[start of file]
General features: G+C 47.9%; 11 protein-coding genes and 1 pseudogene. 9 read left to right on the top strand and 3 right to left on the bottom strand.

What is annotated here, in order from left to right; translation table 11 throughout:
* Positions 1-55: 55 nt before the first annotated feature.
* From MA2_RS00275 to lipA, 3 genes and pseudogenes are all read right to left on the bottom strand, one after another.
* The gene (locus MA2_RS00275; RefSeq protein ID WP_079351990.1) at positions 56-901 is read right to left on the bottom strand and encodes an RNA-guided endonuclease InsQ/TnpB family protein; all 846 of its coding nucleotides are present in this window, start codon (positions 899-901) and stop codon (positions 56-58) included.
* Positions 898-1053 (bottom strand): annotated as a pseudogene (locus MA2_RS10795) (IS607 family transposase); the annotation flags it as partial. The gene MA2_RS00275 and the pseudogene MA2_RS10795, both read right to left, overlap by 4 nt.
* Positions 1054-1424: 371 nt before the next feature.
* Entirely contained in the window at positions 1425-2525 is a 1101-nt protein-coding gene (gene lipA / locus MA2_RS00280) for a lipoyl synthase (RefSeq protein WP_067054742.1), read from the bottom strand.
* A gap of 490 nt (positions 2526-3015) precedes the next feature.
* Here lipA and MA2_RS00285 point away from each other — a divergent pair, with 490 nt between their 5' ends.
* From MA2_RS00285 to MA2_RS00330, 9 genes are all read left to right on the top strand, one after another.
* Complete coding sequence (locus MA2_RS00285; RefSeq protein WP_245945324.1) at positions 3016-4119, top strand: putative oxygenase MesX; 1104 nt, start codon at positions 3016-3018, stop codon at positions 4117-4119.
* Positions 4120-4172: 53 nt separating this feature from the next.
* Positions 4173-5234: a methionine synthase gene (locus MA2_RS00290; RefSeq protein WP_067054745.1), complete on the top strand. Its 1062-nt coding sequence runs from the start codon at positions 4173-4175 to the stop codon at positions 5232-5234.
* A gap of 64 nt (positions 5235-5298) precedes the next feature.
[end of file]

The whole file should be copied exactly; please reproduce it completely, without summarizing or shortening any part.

General features: G+C 47.9%; 11 protein-coding genes and 1 pseudogene. 9 read left to right on the top strand and 3 right to left on the bottom strand.

What is annotated here, in order from left to right; translation table 11 throughout:
* Positions 1-55: 55 nt before the first annotated feature.
* From MA2_RS00275 to lipA, 3 genes and pseudogenes are all read right to left on the bottom strand, one after another.
* The gene (locus MA2_RS00275; RefSeq protein ID WP_079351990.1) at positions 56-901 is read right to left on the bottom strand and encodes an RNA-guided endonuclease InsQ/TnpB family protein; all 846 of its coding nucleotides are present in this window, start codon (positions 899-901) and stop codon (positions 56-58) included.
* Positions 898-1053 (bottom strand): annotated as a pseudogene (locus MA2_RS10795) (IS607 family transposase); the annotation flags it as partial. The gene MA2_RS00275 and the pseudogene MA2_RS10795, both read right to left, overlap by 4 nt.
* Positions 1054-1424: 371 nt before the next feature.
* Entirely contained in the window at positions 1425-2525 is a 1101-nt protein-coding gene (gene lipA / locus MA2_RS00280) for a lipoyl synthase (RefSeq protein WP_067054742.1), read from the bottom strand.
* A gap of 490 nt (positions 2526-3015) precedes the next feature.
* Here lipA and MA2_RS00285 point away from each other — a divergent pair, with 490 nt between their 5' ends.
* From MA2_RS00285 to MA2_RS00330, 9 genes are all read left to right on the top strand, one after another.
* Complete coding sequence (locus MA2_RS00285; RefSeq protein WP_245945324.1) at positions 3016-4119, top strand: putative oxygenase MesX; 1104 nt, start codon at positions 3016-3018, stop codon at positions 4117-4119.
* Positions 4120-4172: 53 nt separating this feature from the next.
* Positions 4173-5234: a methionine synthase gene (locus MA2_RS00290; RefSeq protein WP_067054745.1), complete on the top strand. Its 1062-nt coding sequence runs from the start codon at positions 4173-4175 to the stop codon at positions 5232-5234.
* A gap of 64 nt (positions 5235-5298) precedes the next feature.